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Preventing climate change is pro-poor

Dean Spears 

Managing the Impact of Climate Change on Poverty
Stephane Hallegatte and others

World Bank Open Knowledge Repository
227 pages; free download from

In some circles in India, the World Bank has a bad reputation for acting in the name of the poor but in the service of the global business elite. Anyone who believes that this is always the case should read Shock Waves, by Stephane Hallegatte and co-authors, published by the World Bank. Shock Waves establishes an urgent thesis: preventing destructive climate change is a policy priority for the world's poor. The world's progress against poverty would be seriously set back by climate change - which is likely to hurt the poor most. Reducing the chances of a climate disaster is both feasible and pro-poor, and can be done without sacrificing human development.

In a world where opposition to preventing climate change is tied to business interests, some readers may be surprised to read a prominent book by international economists arguing that "the key finding of the report is that climate change represents a significant obstacle to the sustained eradication of poverty, but future impacts on poverty are determined by policy choices". But the economics is clear. Shock Waves is valuable for its careful compilation of this evidence, especially on two points.

First, "[e]nding poverty will not be possible if climate change and its effects on poor people are not accounted for and managed in development and poverty-reduction policies". Climate change will hurt the health and economic productivity of the poor much more than it will hurt a computer worker in an air-conditioned office.

Second, there is no essential trade-off between preventing climate change and alleviating poverty: "Many recent studies support the idea that providing those who are currently extremely poor with access to basic services would not jeopardise climate mitigation". Part of this is because achieving human development outcomes are not first and foremost about spending money - as is demonstrated in the terrible gap between India's economic growth and its infant health.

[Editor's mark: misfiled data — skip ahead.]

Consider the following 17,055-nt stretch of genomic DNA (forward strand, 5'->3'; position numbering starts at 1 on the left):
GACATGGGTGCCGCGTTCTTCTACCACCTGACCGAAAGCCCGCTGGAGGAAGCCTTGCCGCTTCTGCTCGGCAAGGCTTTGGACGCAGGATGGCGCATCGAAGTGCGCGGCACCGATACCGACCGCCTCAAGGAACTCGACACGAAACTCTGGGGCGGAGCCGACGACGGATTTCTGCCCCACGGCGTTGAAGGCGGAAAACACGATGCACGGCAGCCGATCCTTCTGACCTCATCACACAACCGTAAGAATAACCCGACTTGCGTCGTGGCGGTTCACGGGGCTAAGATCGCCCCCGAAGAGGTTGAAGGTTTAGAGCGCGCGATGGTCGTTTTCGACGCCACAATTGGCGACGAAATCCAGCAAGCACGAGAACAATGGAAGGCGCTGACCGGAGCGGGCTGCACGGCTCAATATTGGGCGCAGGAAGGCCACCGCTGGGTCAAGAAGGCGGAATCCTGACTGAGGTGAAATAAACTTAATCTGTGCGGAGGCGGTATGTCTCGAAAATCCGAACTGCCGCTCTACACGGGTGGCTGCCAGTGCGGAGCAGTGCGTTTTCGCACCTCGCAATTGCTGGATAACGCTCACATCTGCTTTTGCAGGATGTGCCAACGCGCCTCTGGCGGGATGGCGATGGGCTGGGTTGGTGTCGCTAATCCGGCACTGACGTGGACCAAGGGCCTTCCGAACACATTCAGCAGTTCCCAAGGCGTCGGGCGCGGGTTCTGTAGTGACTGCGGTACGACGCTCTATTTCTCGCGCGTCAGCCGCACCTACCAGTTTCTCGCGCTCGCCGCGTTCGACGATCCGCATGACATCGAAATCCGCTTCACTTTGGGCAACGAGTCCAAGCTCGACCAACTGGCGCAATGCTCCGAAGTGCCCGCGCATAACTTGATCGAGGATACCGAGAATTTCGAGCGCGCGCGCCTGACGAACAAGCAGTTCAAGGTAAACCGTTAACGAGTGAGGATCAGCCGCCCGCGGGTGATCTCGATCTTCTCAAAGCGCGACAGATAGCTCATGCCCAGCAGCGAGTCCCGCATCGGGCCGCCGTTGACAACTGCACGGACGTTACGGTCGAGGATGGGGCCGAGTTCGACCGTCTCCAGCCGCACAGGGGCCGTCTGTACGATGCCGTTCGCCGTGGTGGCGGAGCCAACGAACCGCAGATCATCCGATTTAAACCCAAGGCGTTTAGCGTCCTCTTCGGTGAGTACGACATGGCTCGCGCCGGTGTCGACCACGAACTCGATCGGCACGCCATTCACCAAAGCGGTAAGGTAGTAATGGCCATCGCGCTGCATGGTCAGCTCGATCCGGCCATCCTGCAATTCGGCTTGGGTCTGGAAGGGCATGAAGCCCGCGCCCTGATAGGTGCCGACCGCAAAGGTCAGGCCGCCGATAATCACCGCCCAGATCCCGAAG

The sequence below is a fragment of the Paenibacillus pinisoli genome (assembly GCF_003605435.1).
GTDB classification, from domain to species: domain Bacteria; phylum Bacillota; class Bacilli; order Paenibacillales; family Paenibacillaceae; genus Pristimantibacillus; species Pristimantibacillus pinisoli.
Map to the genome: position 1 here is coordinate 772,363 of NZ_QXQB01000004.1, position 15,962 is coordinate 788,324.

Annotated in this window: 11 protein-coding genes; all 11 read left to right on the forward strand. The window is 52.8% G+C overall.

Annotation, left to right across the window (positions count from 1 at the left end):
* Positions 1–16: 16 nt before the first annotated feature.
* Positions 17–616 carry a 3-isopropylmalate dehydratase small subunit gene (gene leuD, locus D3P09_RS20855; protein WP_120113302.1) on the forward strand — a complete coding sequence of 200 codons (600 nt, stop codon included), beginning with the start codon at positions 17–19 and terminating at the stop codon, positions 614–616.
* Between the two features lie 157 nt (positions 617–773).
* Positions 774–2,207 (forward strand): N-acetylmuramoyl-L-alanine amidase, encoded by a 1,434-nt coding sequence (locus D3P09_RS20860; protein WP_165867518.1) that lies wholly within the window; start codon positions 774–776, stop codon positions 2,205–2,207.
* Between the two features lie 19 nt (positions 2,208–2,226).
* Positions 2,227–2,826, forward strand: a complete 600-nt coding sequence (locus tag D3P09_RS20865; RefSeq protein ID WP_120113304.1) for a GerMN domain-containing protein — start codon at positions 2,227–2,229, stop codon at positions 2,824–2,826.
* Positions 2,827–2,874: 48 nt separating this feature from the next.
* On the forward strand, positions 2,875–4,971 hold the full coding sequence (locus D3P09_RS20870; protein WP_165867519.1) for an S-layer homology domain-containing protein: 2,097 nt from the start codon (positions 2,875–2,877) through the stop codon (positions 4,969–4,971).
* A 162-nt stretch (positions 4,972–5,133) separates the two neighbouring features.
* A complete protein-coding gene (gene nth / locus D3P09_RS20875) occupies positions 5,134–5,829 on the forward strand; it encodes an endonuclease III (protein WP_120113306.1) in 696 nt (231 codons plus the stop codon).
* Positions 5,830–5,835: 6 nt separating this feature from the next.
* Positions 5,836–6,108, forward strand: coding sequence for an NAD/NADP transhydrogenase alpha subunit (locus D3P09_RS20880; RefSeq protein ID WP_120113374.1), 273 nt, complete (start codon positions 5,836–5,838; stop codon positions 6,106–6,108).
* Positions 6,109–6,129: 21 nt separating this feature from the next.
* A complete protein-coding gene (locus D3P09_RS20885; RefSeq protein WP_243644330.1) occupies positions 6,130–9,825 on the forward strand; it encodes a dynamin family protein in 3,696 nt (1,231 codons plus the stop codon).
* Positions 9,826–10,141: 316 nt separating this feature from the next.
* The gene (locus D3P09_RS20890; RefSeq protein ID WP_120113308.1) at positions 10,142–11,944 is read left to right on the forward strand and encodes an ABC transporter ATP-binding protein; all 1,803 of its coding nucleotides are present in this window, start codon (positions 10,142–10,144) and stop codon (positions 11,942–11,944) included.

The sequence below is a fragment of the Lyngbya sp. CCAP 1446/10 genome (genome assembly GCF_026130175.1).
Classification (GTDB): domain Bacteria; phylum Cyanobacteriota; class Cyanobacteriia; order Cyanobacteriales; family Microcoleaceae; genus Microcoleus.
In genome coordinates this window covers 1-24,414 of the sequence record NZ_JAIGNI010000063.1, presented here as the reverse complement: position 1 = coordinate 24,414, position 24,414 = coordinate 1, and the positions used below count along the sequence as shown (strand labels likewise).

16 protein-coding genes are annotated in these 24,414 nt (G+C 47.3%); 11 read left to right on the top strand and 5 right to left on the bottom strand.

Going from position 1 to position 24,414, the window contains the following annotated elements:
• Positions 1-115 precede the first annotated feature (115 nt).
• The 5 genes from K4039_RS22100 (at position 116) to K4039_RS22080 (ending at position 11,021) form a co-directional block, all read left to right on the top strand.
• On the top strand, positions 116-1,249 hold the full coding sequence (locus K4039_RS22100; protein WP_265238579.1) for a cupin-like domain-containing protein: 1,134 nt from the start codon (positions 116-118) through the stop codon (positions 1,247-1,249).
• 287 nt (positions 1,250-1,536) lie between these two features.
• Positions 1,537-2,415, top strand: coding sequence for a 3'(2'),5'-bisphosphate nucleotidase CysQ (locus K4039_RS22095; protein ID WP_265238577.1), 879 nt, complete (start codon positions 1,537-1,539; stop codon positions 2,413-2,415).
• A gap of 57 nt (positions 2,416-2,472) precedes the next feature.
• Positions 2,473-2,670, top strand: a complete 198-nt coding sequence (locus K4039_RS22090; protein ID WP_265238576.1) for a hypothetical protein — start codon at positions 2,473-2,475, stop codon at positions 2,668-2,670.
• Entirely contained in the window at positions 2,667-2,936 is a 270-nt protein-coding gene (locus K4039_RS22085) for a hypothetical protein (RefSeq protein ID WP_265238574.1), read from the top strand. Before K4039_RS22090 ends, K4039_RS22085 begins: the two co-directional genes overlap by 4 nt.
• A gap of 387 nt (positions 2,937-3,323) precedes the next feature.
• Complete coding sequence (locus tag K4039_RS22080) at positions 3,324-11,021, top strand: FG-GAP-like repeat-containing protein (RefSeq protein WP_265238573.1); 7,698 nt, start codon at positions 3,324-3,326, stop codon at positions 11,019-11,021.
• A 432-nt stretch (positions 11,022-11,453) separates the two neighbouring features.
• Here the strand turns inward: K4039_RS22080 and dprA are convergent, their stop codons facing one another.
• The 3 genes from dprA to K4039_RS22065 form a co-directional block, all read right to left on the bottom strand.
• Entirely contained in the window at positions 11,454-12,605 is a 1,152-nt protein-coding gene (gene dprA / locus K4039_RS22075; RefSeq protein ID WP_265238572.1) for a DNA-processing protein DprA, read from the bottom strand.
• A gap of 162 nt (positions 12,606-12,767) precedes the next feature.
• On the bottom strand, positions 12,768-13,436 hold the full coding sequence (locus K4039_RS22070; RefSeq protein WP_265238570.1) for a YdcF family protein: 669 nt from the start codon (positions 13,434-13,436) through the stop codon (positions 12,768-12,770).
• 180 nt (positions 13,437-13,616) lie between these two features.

Some people worry that India cannot afford to contribute to avoiding climate change, and it is certainly right to be concerned about achieving human development in India. India lags its regional neighbours and other poorer countries on many important measures of human development: neonatal mortality, open defecation, maternal nutrition, child stunting. But GDP growth through building more coal plants is not the way to solve these problems, as demonstrated by the simple fact that so many poorer countries do so much better than India on these measures. To be sure, long-run economic growth in India requires energy, and preventing climate change will raise the money price of that energy. However, economists have taken this into consideration when they conclude that carbon-intensive fuels are more expensive when all costs are counted for all Indians, especially future Indians and today's poor.

Fuelling growth through burning coal or other carbon-intensive strategies does not make economic sense. Of course, coal costs less money than other energy options to the people who buy it, but this ignores costs imposed on other people. The first lesson on the first day of the introductory economics class that I teach policy students is that public "costs" mean everything that society sacrifices.

If India is going to avoid climate change that is going to hurt all future Indians - especially the poor - then its policy makers must consider the full social costs of burning coal - not just the money costs paid by businesses and some people. As Shock Waves shows, doing so is feasible, is pro-poor, and makes economic sense.

Switching from coal would eventually cost Indians less suffering overall, but it would cost more money in the short run. Shock Waves is clear on this point, too: it is appropriate that such money costs should be borne by richer people rather than poorer people within developing countries, and mainly by people in richer countries. But there is no international government that can force such cost-sharing, and unfortunately the average person in India will be hurt much more than the average person in North America if such an international deal does not occur.

So, successfully negotiating such a deal takes us out of the clarity of the economics of climate change and into politics. If India were to be a leader in a serious international coalition involving the rest of the world, perhaps politicians and business interests in the US could be compelled to cooperate. For example, it is possible that an international trade regime, with India among its leaders, that uses tariffs to punish polluting countries outside of the coalition could be successful. But assembling this coalition may require demonstrating a willingness to make reasonable and appropriate domestic emissions cuts.

Shock Waves does not consider the politics of such an agreement. It sticks to the unambiguous conclusions of public economics: climate change would be a disaster for India's poor.

Perhaps as much as any in other large country, it is in the people of India's interest that climate change be averted. This can be done without derailing human development priorities, and should and could be relatively easily funded by the world's rich, some of whom are also India's rich. This would require a smart and ethical global deal, if politicians can reach it. India's leaders have the power to hurt the whole world by obstructing such a deal - but doing so may well hurt future poor people in India most of all.

The reviewer is a visiting economist at the Indian Statistical Institute, Delhi, and at Princeton University